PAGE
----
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Question: What does secretor status mean?

Answer: Secretor status is whether you do or don't secrete your blood group antigen into your body fluids.

Eighty percent of the population secrete their blood type antigen into their body fluids, these people are termed secretors, the 20% that don’t are termed non- secretors. The implications if you are a non-secretor are quite dramatic according to an impressionable body of scientific research. Apart from different dietary recommendations in general, non-secretors are far more likely to suffer from an immune disease than secretors, especially when it is provoked by an infectious organism. Non-secretors also have genetically induced difficulties removing immune complexes from their tissues, which increases their risk of attacking tissue that contains them. In other words, non-secretors are a bit more predisposed to view their own tissue as unfriendly (auto-immunity). Non- secretors make up only 15% of the population but are dominant in nearly every immune system disorder:
• Non-secretors are more prone to generalised inflammation than secretors.
• Non-secretors are more prone to type 1/2 diabetes than secretors
• Non-secretors with type 1 diabetes have more problems with the yeast Candida albicans in their mouths and upper GI tracts
• Non secretors have an extra risk for recurrent urinary tract infections
• Non-secretors have an increased prevalence of a variety of autoimmune diseases, including ankylosing spondylitis, reactive arthritis, psoriatic arthropathy, Sjorgens syndrome, multiple sclerosis, and Graves disease.
• Non-secretors account for 80% of fibromyalgia sufferers irrespective of blood type
• Non secretors comprise about 15% of the population, but 80% of people doctors categorize as “complex” patients. They’re hard to diagnose properly and slow to cure
Non secretors are the most dramatic responders when they keep to the dietary recommendations, the clinical improvement
A small % of the population 1/1000 will be typed as a double lewis negative, a saliva sample will then need to be sent to the US for further testing in order to determine the secretor status. (D’Adamo cited in Pizzorno and Murray 2005) (Yarnell 2001)

Question: Aside from blood type principles; from a general health standpoint, are there any food choice tips?


Organic produce, organic dairy and free range meats are recommended. Genetically altered foods (which includes virtually all non-organic soy beans), hydrogenated oils (margarine), partially hydrogenated oils, artificial sweeteners, colors, aromas, and flavors should be avoided. Smoked and fried foods are not recommended. Oils should be purchased and stored in light-proof containers, preferably refrigerated after opening. White flour and sugars should be eaten rarely, if at all. MSG should not be used. Avoid aluminum cookery (it can contaminate your food with aluminum) and microwaves (they change the molecular structure of foods in unknown ways) for heating foods.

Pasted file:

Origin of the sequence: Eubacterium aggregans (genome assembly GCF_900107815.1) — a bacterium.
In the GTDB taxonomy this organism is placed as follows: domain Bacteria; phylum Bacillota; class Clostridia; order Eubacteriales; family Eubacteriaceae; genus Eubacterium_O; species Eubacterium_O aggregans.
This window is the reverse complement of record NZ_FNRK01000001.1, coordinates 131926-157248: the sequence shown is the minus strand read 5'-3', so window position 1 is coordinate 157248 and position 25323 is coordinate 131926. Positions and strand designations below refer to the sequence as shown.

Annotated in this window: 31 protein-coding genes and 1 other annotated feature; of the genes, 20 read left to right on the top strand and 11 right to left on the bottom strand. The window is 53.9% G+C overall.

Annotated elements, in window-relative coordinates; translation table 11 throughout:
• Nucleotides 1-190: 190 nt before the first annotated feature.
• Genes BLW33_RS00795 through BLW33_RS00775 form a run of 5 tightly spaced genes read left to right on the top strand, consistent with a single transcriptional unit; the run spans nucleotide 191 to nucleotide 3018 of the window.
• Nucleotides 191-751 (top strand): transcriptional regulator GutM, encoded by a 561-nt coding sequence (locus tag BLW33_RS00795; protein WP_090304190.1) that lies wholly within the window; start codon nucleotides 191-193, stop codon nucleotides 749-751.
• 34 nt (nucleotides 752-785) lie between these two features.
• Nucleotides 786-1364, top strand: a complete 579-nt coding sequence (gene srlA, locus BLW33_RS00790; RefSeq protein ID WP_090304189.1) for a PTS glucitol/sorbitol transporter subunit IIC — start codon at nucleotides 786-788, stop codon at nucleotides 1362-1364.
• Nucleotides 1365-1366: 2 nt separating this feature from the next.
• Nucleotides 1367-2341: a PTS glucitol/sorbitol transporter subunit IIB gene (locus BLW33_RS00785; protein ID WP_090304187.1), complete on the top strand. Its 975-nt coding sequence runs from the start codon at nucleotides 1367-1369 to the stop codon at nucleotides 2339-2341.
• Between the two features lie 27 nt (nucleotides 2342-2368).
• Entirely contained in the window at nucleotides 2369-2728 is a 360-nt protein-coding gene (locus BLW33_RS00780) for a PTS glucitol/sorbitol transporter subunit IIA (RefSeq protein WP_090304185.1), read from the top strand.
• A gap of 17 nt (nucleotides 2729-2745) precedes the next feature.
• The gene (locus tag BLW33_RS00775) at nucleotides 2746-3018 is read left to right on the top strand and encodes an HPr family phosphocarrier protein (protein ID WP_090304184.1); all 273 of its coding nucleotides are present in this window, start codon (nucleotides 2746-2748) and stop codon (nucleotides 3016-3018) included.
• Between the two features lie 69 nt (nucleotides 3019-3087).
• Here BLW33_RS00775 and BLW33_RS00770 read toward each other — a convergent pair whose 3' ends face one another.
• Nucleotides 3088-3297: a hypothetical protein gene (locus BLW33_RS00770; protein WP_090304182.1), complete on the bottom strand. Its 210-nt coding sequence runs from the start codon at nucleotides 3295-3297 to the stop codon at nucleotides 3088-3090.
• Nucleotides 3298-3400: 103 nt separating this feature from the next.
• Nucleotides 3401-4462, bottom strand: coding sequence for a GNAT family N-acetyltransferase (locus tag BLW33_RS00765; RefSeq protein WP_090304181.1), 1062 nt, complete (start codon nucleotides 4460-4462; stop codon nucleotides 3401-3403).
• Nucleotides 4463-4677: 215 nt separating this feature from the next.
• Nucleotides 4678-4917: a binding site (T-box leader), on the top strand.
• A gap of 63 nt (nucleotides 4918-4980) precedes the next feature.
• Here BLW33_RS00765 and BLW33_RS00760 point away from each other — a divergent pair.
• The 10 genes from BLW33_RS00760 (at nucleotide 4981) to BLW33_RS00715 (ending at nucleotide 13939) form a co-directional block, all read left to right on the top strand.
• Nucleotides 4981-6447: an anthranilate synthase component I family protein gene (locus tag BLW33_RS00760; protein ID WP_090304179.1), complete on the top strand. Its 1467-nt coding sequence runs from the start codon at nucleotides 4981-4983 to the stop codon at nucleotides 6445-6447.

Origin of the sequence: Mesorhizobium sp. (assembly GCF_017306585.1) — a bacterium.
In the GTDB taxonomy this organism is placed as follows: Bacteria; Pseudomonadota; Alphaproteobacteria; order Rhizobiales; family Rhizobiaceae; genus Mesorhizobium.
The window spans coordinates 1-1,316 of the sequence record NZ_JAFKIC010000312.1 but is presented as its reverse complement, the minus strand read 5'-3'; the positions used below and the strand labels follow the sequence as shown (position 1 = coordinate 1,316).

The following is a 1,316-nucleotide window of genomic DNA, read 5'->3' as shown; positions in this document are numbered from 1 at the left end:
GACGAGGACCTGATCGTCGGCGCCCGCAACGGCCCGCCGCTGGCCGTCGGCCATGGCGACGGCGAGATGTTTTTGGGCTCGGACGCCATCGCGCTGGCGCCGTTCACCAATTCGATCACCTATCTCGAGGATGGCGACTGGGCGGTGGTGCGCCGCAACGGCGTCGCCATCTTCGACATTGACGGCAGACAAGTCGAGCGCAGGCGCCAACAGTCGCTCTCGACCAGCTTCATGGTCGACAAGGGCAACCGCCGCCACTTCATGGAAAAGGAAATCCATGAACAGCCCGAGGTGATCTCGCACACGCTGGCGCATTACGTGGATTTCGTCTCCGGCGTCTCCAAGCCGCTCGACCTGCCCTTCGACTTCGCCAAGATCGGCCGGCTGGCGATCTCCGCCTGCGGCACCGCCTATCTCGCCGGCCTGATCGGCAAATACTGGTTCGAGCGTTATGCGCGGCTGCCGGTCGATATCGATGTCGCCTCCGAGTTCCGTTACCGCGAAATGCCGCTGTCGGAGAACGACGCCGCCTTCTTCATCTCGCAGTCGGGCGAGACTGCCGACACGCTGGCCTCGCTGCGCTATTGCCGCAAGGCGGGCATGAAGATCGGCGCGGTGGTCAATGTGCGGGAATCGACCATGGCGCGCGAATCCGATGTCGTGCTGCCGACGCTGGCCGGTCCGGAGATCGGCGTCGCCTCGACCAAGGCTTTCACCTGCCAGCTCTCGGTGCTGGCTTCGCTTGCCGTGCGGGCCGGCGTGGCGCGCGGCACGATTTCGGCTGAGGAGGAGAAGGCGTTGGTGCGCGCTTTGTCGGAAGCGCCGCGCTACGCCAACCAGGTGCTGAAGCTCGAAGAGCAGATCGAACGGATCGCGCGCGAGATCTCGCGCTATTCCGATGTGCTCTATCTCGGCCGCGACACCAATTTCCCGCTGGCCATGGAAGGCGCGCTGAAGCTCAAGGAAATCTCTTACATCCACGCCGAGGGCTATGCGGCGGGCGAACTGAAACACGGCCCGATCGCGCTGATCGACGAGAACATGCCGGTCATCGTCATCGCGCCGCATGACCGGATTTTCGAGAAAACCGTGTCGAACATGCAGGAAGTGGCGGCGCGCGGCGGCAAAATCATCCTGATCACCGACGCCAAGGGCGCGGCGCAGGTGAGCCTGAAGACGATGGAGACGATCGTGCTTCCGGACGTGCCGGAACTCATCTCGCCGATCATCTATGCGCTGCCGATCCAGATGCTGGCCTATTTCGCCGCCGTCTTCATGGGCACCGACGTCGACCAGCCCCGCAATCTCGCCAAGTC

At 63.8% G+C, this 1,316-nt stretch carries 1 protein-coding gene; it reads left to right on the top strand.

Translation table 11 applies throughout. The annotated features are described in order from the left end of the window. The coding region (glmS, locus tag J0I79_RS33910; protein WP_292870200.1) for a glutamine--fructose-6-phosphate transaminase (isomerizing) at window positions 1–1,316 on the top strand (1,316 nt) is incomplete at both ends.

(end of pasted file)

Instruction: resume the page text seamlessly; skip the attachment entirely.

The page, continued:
Do you have patients or reports of people with non-Hodgkins lymphoma whose health has improved or lives have been extended by following the BTD?

I have and I feel any cancer patient will benefit from following BTD.

Dr. D'Adamo's (www.dadamo.com) own brother in law Jim is still doing very well, eight years after having been diagnosed with both Hodgkin's Disease and Non-Hodgkin's Lymphoma.

I think the BTD program for cancer and cancer prevention has a lot to offer patients trying to do something positive for themselves in conjunction with proper and appropriate conventional oncology care.

General, the best source for information on using the BTD for situations like this is the D'Adamo Library Book on Cancer which you can purchase from www.right4eu.com or from your local lending library. Or better still book an appointment with Carole.

There's lots of good, reliable and sound info in there.

The trick is to take someone and turn them into what Bernie Siegel calls 'the exceptional cancer patient.' Peter D'Adamo always tell his cancer patients that no matter how grim or dire the circumstances, there is always a minimum percentage of survivivors, and his job is to get his patient into the survivor group. I try to do the same.

There are lots of unexplored links between blood type and cancer; we are now just beginning to scratch the surface. Certainly choosing foods according to their blood type reactivity is a smart idea if your are undergoing chemotherapy or radiation: It's just another way to help conserve resources.

A story that Dr D'Adamo told in his cancer book sums things up nicely.